Poverty. This is our line of work. In Malaysia, poverty is a legacy. The cycle were never-ending. Despite “official data” pointed on the reduction of poverty rate since 1970 is great, which is going down to 0.4% in 2016 from 79% in 1970, the reality on the ground is not totally true.
To quote the OHCHR report, “…Malaysia’s extremely low poverty line is not consistent with the cost of living in the country. A poverty line of RM980 ($235) would see an urban family of four surviving on RM8, or less than $2 per person per day—a tragically low line for a country on the cusp of attaining high-income status.” What were went wrong?
Nation Building + Social Development
Social mobility is stagnating and levels of social inequality are worsening. This led to the emergence of classes within the same ethnic and cross-ethnic groups and eventually widening the gap between social strata at the urban level. Could the social change and transformation going beyond the ethnic paradigm?
There are a few points to note. First, ethnicity was a social construct, a product of colonialism, and inherited by the postcolonial state. From independence in 1957 until today, it has been used as a strategy to perpetuate and consolidate power by the UMNO-led ruling coalition, a strategy and policy that generates division and dissent in a multiethnic society. Nevertheless, given its nature as a social construct, it provides hope and opportunity for change, but change will be protracted and difficult, requiring nuanced approaches.
Second, Malaysia is both a multiethnic society and a class society. While ethnic identity may be fluid, being members of ethnic groups—except in specific cases—is something ascribed and cannot be changed. Class relations, on the other hand, are social categories and changeable. Members of ethnic groups are found in different social classes together with other ethnic groups as class membership transcends ethnic boundaries. However, when it comes to managing ethnicity and class, both have to be analyzed together because in Malaysia class and ethnicity are intertwined, and class consciousness is heavily laced and mediated by ethnic consciousness.
The first decade or so after independence was a challenging period for Malaysia: the legacies of British colonial rule had to be transformed or changed. To start with, the country’s economic structure was highly lopsided. Western, especially British, foreign capital controlled the lifeline of the economy, with Chinese traders—and to some extent Indian merchants—being dominant in local commerce, trade, and retail. While some members of the Malay elite were involved in government administration and politics, the majority were farmers and fishermen living in rural areas. Chinese lived mainly in urban areas and Indians on the rubber estates.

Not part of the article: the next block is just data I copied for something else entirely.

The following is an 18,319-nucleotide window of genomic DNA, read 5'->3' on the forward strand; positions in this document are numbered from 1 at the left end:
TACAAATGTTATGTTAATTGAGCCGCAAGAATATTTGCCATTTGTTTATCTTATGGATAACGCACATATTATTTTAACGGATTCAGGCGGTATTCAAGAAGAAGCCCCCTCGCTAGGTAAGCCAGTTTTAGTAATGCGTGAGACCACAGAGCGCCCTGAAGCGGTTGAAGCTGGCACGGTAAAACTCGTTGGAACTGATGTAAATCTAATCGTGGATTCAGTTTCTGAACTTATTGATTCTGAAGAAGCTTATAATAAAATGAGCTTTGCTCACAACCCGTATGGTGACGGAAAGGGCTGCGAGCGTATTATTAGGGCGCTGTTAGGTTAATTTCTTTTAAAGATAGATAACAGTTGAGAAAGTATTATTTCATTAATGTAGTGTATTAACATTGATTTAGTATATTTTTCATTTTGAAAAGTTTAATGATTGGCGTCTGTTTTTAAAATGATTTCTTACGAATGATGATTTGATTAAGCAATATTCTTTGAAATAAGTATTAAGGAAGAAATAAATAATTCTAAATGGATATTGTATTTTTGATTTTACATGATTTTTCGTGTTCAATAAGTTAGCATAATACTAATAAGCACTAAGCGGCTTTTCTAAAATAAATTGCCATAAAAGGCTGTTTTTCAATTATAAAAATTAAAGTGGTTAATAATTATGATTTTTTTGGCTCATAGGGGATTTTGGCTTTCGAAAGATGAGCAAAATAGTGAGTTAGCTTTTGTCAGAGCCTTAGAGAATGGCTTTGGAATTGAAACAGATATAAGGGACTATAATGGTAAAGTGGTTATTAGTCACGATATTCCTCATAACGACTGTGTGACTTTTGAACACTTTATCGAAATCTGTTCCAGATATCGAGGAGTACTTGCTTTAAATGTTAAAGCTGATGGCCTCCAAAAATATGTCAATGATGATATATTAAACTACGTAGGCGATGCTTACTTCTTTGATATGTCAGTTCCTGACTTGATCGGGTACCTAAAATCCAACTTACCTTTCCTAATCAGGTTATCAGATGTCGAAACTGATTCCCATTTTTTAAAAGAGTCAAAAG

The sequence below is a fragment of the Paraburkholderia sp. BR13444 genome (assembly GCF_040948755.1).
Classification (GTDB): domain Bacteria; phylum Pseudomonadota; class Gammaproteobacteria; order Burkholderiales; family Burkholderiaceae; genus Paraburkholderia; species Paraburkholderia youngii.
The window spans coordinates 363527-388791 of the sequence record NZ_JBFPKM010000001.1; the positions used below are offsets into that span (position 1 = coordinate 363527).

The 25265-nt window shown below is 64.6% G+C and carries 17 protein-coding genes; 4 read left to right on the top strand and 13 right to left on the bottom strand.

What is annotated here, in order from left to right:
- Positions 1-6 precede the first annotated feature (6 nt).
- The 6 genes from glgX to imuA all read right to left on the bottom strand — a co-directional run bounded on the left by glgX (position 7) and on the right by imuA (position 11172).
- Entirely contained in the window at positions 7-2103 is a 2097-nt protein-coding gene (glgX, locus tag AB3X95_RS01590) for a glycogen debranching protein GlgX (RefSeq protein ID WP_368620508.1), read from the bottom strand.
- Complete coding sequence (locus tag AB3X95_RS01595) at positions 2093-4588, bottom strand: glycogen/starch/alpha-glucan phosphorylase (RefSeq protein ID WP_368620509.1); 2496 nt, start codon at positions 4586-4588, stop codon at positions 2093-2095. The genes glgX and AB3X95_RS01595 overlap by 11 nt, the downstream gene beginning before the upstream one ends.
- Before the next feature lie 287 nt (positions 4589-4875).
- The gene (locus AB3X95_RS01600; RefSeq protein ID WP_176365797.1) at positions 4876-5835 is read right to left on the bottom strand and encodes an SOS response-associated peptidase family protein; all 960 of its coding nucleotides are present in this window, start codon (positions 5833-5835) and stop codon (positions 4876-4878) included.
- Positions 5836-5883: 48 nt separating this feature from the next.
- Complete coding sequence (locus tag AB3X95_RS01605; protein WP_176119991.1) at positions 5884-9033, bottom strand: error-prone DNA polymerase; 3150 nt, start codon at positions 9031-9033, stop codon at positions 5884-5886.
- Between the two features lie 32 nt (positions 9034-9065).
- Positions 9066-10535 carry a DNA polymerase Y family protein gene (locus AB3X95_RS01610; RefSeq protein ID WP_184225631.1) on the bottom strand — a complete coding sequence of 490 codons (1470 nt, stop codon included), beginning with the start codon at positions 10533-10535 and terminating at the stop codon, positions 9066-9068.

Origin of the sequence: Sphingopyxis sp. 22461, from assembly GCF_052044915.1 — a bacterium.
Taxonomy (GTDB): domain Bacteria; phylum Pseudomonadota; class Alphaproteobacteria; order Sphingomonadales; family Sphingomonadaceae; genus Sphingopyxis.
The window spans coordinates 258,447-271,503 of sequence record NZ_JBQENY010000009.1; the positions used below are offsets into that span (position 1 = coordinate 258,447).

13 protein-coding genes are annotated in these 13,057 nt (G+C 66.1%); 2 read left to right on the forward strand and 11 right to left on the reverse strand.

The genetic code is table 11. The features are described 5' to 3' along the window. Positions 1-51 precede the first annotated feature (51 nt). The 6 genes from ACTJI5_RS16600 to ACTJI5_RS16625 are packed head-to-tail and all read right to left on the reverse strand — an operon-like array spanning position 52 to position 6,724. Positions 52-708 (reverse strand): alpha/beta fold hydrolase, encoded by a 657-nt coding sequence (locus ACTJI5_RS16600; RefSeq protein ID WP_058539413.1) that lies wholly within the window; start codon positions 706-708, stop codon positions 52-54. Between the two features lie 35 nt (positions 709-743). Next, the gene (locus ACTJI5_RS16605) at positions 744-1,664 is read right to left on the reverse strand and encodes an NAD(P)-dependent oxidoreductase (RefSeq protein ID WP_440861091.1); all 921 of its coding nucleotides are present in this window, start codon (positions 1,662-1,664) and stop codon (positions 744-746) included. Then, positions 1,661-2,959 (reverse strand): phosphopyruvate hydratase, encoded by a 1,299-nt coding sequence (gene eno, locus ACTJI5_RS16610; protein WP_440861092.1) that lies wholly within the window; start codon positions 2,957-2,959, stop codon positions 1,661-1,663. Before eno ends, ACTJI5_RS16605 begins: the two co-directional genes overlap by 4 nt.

Poverty and unemployment were high. Some 49.4 percent of all households in Peninsular Malaysia were estimated to be in poverty in 1970, with Malay households constituting 74 percent of all poor households. Unemployment, mostly youth unemployment, was dangerously high at 8 percent. What was worse was that while poverty and unemployment were essentially a class problem, they manifested themselves in ethnic forms, and class inequality was seen as ethnic inequality.
This was an outcome of the policy of leaving growth and distribution to market forces admittedly while there was growth, there was greater class inequality. This classic case of the identification of ethnicity with differentiated economic functions—a potentially divisive structure with serious implications for ethnic conflict—could create an explosive situation threatening stability and security. This was the structural trigger at the root of the May 13, 1969 tragedy.
This was the context for the introduction of the NEP, which began in 1971 and continued until 1990. It was a massive social engineering exercise to implement an affirmative action policy with the twin objectives of eradicating poverty irrespective of ethnicity, and restructuring society to remove the identification of economic function with ethnicity. In the formulation of the NEP objectives, there was a clever though uneasy intertwining between ethnicity and class, whereby class perspectives had to be tempered with specific ethnic dimensions.
The outcomes of NEP development policies and plans implemented since the 1970s, under the helm of a developmentalist state, are well known. Economic growth rates were high over the decades. Incomes were rising along with the expansion of higher education and managerial, administrative, and professional/technical occupations. Towns and cities were occupied by a rising multiethnic middle class. After two decades of such growth and expansion, a new mood seemed to prevail—one of psychological confidence and triumphalism, especially among the middle class. This was the context for the announcement by Prime Minister Mahathir in February 1991 of Vision 2020, which was essentially an envisioning of a multiethnic developed nation and the formation of a multiethnic Bangsa Malaysia—Malaysian nation—by 2020 and beyond.
Fast-forwarding to the twenty-first century, this is the issue: how to rein in ethno-nationalism on the one hand, and on the other to build class solidarity and struggles across nonethnic lines to move society beyond the crossroads to a new Malaysia.
How We Work
We partner with local communities that could connect us directly to the ground.
Proving Our Impact
From the start, we’ve publicly shared our progress and impact throughout various projects we have been coordinated.
WHY WE NEED YOUR SUPPORT?
Your contributions and involvement are priceless to the development of the lowest strata of society in Malaysia.